RealTime IT News

Lawsuit Accuses Netscape of Eavesdropping

New accusations about "spyware" were leveled Friday -- this time Netscape Communications finds itself at the center of the controversy.

A class action lawsuit filed June 30th in a federal court in New York accuses Netscape and its parent company America Online Inc. (NYSE:AOL) of electronically eavesdropping on communications between website operators and the visitors who download files from them.

At issue is SmartDownload, a file transfer utility bundled with the Netscape Navigator browser that gives users the ability to pause and resume downloads, among other features.

The complaint was filed on behalf of lead plaintiff Christopher Specht, a photographer who operates the lawphoto.com web site. It alleges that SmartDownload transmits back to Netscape the name and location of any filed transferred using Smartdownload, along with a unique identifier. It does all this, according to attorneys representing the class, without knowledge or permission of the webmaster or browser user, and that constitutes a violation of both the Computer Fraud and Misuse Act and the Electronic Communications Privacy Act.

"His electronic communications are being intercepted surreptitiously, and it's an invasion of his privacy. It may be incremental, and it may not be as egregious as others, but it's an invasion of his right to have his information held private," said Joshua Rubin, an attorney with Abbey Gardy and Squitieri in New York which is handling the case.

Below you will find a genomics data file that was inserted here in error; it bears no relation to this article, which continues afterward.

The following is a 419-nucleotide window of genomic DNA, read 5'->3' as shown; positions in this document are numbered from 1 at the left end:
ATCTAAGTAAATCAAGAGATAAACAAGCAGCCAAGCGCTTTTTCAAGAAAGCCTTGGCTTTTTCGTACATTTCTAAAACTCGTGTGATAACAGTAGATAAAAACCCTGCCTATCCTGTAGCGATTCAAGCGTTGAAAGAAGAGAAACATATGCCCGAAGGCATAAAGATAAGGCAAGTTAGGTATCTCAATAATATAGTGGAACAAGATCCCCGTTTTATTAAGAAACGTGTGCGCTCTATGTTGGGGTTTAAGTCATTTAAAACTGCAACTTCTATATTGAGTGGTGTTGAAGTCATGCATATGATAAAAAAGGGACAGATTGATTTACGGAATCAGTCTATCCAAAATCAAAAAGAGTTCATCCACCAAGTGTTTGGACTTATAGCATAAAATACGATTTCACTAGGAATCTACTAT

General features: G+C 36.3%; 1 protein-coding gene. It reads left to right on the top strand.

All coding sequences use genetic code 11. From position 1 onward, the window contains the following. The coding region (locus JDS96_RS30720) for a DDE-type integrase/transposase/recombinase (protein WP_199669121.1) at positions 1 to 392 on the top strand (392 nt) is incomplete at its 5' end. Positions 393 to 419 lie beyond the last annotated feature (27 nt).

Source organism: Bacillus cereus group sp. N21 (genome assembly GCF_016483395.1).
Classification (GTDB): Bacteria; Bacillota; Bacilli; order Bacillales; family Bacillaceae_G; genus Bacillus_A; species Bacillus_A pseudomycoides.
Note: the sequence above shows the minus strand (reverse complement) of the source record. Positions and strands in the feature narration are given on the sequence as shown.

Rubin said members of the proposed class consist of any U.S. web site that offers .zip files or .exe files for download, a number he estimated to be in the tens of thousands. End-users of SmartDownload, which potentially number in the millions, are not part of the class.

Netscape officials were not available for comment. But according to a list of frequently asked questions at the Netscape site, the back-channel information transmission appears to be part of a feature the company calls SmartDownload Profiling and is designed to enable Netscape to send customized information about a file the user is downloading. According to the FAQ, not only is the uploaded information not saved, but the feature can also be disabled through the advanced set-up button on the SmartDownload program.

Recently, RealNetworks (NASDAQ:RNWK) faced similar criticism although not a lawsuit for a utility called Download Demon. The program comes bundled with the full versions of the RealPlayer 7 and Real Player Plus 7 and sends data about file transfers back to RealNetworks. The company has denied the information gathering is a violation of users' privacy.

Netscape's SmartDownload is not on the list of "Known Spyware" maintained by Steve Gibson, developer of a tool called OptOut.

Plaintiff's attorneys want a jury trial, an injunction against AOL-Netscape, as well as statutory damages of $100 per day or $10,000 per user, whichever is greater.